Thank Goodness we didn't have to go till some time later in the following week. There was a slight feeling of desolation, but it didn't last long. There were things to do.
The garden is very large, the lawns too big. Shrubs needed to be cut back. Harry and I got to work in the garden over the next few days, clipping and cutting. We cut all the available lavender, bundled it up and wrapped the long stems with cord and took the harvest to the grave. The Knight would have appreciated that as he loved his lavender.

I will miss the blog while I am away and wish I could take my laptop with me. We already have too much weight to carry, so will have to make do with books.
I will try and borrow my daughter's computer if I can get the boys away from the games they have on there.
However there will be plenty of chopping and cutting to do.
Back in eight days! 

32 comments:

Bear Naked said...

Thanks so much for sharing.
I hope you enjoy your time with your daughter and grandsons while you are visiting.

Bear((( )))

Expat mum said...

Aah. There's nothing more heart-breaking than grieving children, whatever their age. They just need a lot of love and hugs, which you are more than good at Maggie.
If it's any consolation, my friend has a son with Asperger's and he's brilliant. Once they figured out what was going on, everything fell into place. He is highly, highly intelligent and off to university like any other kid. Good luck with that.

Mean Mom said...

I'm sure that your daughter will be very relieved to have your support during half term and at every other time, of course. The boys will also find your presence comforting. I can't really imagine what it must be like to lose your father at such a young age, but there is no doubt that both lads have had their worlds rocked over the past few months. It must have been a very frightening, bewildering and tremendously sad time for them.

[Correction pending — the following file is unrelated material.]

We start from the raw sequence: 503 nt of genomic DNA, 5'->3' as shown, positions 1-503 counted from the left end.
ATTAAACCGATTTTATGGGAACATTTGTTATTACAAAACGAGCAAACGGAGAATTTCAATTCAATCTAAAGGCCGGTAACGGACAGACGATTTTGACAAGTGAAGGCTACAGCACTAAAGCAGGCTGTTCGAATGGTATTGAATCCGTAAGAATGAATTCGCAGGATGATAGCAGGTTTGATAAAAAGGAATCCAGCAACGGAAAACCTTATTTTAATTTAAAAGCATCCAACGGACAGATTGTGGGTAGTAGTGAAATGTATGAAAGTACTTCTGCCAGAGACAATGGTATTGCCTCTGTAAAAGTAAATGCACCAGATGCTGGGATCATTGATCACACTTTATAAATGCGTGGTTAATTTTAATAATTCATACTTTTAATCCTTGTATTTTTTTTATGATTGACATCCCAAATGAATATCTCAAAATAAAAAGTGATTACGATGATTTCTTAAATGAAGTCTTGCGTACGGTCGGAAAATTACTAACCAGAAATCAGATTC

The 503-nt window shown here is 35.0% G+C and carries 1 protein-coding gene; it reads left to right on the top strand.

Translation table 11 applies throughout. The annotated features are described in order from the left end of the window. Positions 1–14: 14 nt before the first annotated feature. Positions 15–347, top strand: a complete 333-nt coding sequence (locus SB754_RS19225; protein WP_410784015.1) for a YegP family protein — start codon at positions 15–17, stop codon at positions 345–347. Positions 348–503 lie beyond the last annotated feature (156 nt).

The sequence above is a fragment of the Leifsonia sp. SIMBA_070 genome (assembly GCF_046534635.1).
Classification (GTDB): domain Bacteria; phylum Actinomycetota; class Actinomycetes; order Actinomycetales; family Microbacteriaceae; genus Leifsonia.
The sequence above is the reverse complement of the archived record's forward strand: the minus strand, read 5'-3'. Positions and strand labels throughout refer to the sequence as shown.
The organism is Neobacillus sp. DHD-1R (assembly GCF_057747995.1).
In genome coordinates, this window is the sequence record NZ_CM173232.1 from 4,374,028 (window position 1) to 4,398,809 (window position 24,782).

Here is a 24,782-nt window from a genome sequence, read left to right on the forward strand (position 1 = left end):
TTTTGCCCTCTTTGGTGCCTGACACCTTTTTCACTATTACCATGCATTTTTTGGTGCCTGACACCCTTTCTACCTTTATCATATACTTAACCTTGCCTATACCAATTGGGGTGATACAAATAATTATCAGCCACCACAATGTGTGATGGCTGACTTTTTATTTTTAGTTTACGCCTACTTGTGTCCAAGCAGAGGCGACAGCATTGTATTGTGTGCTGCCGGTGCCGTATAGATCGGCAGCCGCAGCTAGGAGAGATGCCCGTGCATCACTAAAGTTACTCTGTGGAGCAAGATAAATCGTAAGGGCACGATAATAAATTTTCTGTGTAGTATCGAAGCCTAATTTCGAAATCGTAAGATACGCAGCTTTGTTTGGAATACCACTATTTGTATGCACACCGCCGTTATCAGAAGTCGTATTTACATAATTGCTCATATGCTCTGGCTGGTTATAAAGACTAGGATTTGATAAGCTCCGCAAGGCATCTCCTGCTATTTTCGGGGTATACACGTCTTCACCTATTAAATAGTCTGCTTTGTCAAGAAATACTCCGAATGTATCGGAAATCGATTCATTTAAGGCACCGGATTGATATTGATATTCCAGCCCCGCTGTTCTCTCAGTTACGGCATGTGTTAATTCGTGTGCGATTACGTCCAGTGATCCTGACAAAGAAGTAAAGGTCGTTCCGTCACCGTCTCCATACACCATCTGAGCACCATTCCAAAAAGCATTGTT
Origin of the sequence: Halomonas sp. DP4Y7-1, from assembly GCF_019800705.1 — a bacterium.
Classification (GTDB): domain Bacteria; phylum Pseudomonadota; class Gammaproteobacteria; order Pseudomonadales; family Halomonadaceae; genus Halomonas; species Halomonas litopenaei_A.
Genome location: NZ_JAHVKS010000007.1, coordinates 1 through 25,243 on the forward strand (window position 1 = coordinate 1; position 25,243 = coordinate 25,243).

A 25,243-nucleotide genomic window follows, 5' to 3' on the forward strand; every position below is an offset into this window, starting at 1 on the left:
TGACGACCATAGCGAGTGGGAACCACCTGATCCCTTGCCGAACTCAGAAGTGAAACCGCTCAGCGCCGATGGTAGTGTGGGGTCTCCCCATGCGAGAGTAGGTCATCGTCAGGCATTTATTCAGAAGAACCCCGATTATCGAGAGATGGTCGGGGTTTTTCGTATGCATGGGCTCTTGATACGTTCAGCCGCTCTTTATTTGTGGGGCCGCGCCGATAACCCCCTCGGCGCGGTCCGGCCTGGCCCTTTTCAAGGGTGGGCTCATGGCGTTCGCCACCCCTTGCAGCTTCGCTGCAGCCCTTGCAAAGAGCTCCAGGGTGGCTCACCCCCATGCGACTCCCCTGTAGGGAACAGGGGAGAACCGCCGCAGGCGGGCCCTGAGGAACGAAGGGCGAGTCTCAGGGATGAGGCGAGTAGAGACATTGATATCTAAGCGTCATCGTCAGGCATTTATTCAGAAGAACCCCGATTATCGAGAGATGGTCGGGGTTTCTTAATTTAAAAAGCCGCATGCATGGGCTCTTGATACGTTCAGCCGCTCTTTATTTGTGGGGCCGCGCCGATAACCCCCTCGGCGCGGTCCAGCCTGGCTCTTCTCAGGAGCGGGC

I'm glad that the funeral went off as well as you could have hoped for and I do hope that things improve for the 'fair haired boy'.

Hope you have a good week. I will miss reading your posts!

Stinking Billy said...

maggie, very poignant reading, What is it they say, "These things (times) are sent to try us"? Those grandchildren are going to be even more reliant than ever upon your continuing personal interest in them, but they needn't worry, that much is clear.

Fat, frumpy and fifty... said...

powerful post! read you very soon!

fishing guy said...

Maggie: I wish you the best on your trip. This is always a tough time.
Thanks for your comments and I hope hubby can work through his problems.

Valleys Mam said...

Maggie you are a real gem of a mam,I am so glad your daughter is coping, she can get help from Cruse you know, there are quite a few young widows there and lots of help understanding how children grieve

Robin said...

I did not realize your daughters sons and mine are the same age. I look at my boys and I can't imagine the pain your daughter must feel. I am so glad you are there to help her. We will miss you.

Hadriana's Treasures said...

You write so well Maggie (which I'm sure you have been told many, many times). Your warmth and caring will support them hugely over the weeks, months, years to come. My (wider) family are afraid of showing their feelings and I wonder why when our emotions are the greatest things we have, can give and share with others.

CrazyCath said...

I hope you get some "normality" back, if that is possible. (((Hugs))) to you all.

Wendy said...

Family support is very important. I am glad you and hubby are going to be with your daughter and grandchildren at this time.
Love to all. Hope blond grandson can find an outlet for his anger. Maybe he is just a child that keeps his feelings inside.

We'll miss you.
Hugs.

VioletSky said...

I hope your time with your daughter and grandsons is positive. I will use your time away to read back through some older posts since I am new to your blog.

cheshire wife said...

Hope that you enjoy your week away. I am sure that your daughter and grandsons will appreciate your visit.

Hope the 'fair haired boy' will be alright. People grieve in different way especially children.

scrappysue said...

cyber hugs to you and your entire family at this sad time

Granny Smith said...

Thank you so much for keeping us up on what is happening in your life. I really care, and my heart aches for all the stress you and your daughter's family are feeling. Your daughter must be very thankful for your support at this difficult time and which will continue to be difficult for quite a while.